Zayed International Airport, Terminal A – Abu Dhabi, UAE

With a wide variety of opulent outlets, rejuvenating spa facilities and dedicated relaxation zones, the newly inaugurated Terminal A is all about travel comfort.

Making its recent acting debut as part of Tom Cruise's Mission: Impossible franchise, the terminal channels the energies and aesthetics of the surrounding environment, allowing it to inform the intricate motifs of the breathtaking interior design.

Arguably the most remarkable architectural element of this innovative space, the terminal’s undulating roof gracefully envelops the structure and enables sunlight to permeate without exposing passengers to the risk of overheating.

Istanbul Airport, Main Terminal – Istanbul, Turkey

Modernity takes centre stage at another recently refurbished terminal, namely the one at Istanbul Airport, designed by Grimshaw Architects and lauded for its efficiency-focused and sustainability-oriented structure. With cutting-edge features like a fleet of guiding robots, the airport's single terminal presents a bustling variety of amenities, including cafes, restaurants, bars, and a revamped duty-free shopping zone. 

The terminal itself stands as a contemporary masterpiece, blending architectural innovation with the country’s rich history and culture. Islamic-inspired arcs and curves adorn the space, while the main hall pays homage to the Bosphorus Strait. Finally, the iconic air traffic control tower, resembling a tulip and reaching a height of 90 metres, stands as the centrepiece, marrying tradition with modernity in Istanbul's skyline.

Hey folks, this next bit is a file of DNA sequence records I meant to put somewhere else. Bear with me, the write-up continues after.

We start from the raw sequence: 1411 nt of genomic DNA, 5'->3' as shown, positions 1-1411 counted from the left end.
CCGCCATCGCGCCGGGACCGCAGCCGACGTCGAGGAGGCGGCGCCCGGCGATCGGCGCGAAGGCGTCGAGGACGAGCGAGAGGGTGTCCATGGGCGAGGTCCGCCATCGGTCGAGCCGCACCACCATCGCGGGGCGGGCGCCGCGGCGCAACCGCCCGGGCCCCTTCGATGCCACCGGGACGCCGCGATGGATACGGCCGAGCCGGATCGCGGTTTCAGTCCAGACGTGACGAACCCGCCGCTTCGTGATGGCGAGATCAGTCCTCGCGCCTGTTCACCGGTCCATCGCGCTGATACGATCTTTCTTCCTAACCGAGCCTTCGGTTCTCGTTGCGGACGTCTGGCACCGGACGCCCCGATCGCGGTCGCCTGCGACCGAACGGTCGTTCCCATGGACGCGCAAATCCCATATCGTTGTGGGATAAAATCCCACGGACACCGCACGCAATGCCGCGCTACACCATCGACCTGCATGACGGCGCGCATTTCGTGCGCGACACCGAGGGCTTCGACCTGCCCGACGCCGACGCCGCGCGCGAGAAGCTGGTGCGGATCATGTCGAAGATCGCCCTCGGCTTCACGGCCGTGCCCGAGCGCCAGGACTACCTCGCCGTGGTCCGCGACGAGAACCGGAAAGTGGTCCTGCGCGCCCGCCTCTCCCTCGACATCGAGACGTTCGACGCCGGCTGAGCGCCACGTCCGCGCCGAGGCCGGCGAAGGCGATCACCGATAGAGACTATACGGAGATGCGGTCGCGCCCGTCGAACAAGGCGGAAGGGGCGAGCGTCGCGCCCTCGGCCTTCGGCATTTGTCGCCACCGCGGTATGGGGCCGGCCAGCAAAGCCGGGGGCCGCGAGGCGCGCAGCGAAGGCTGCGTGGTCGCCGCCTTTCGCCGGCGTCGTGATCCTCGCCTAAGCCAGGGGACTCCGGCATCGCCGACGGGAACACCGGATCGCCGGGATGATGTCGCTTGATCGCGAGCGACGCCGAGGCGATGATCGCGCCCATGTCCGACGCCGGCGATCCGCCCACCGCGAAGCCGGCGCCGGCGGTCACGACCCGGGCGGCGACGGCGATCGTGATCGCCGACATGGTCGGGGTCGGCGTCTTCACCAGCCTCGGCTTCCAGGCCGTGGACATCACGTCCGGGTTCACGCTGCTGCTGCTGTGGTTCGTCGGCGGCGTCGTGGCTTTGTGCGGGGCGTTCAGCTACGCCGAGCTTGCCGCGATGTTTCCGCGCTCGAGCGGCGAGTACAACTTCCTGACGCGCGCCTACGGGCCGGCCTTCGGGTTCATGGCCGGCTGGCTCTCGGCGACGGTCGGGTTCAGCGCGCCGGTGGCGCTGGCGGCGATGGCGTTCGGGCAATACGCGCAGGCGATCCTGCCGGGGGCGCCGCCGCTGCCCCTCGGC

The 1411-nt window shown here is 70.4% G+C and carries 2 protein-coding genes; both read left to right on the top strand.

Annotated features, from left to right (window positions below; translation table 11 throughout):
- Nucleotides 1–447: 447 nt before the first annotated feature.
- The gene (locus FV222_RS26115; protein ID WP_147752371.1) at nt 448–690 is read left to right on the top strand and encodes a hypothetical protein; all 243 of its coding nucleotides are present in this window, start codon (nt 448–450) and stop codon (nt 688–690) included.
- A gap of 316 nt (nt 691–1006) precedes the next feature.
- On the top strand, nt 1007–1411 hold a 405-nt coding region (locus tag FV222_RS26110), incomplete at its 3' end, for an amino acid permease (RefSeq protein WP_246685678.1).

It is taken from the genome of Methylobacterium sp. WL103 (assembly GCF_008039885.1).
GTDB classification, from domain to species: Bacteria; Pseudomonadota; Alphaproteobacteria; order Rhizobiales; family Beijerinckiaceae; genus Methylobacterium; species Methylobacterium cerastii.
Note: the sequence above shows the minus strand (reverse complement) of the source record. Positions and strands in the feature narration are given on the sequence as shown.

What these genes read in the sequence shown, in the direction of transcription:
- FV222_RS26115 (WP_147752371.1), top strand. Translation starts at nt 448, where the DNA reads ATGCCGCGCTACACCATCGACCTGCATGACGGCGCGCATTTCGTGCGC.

Muscat International Airport, Terminal 1 – Muscat, Oman

Drawing inspiration from Oman's surrounding mountainous and arid desert landscapes, Muscat International Airport’s Terminal 1 manages to exude both sophistication and innovation, incorporating Omani elements in its sand-dune-shaped ceiling sculptures, camel-coloured finishings and Arabesque wooden panels. 

However, the terminal’s allure goes beyond its physical features. By offering a comprehensive array of facilities – including well-stocked duty-free shops, diverse spa rooms and dedicated prayer rooms – as well as a state-of-the-art baggage handling system, the terminal makes it very clear that its focus is on the traveller’s comfort.

King Abdulaziz International Airport, Hajj Terminal – Jeddah, Saudi Arabia

Comprising a linear terminal building and a separate support complex for travellers preparing for their journey to Mecca, the Jeddah Hajj Terminal is only active during the six-week Hajj period and was designed with the traditional Bedouin tent in mind.

Featuring 210 open-air white fibreglass tent canopies with a capacity for 80,000 people, the award-winning and visually enthralling ‘shaded village’ design of the Hajj Terminal incorporates various shading and passive cooling techniques to shield travellers from the hot desert air.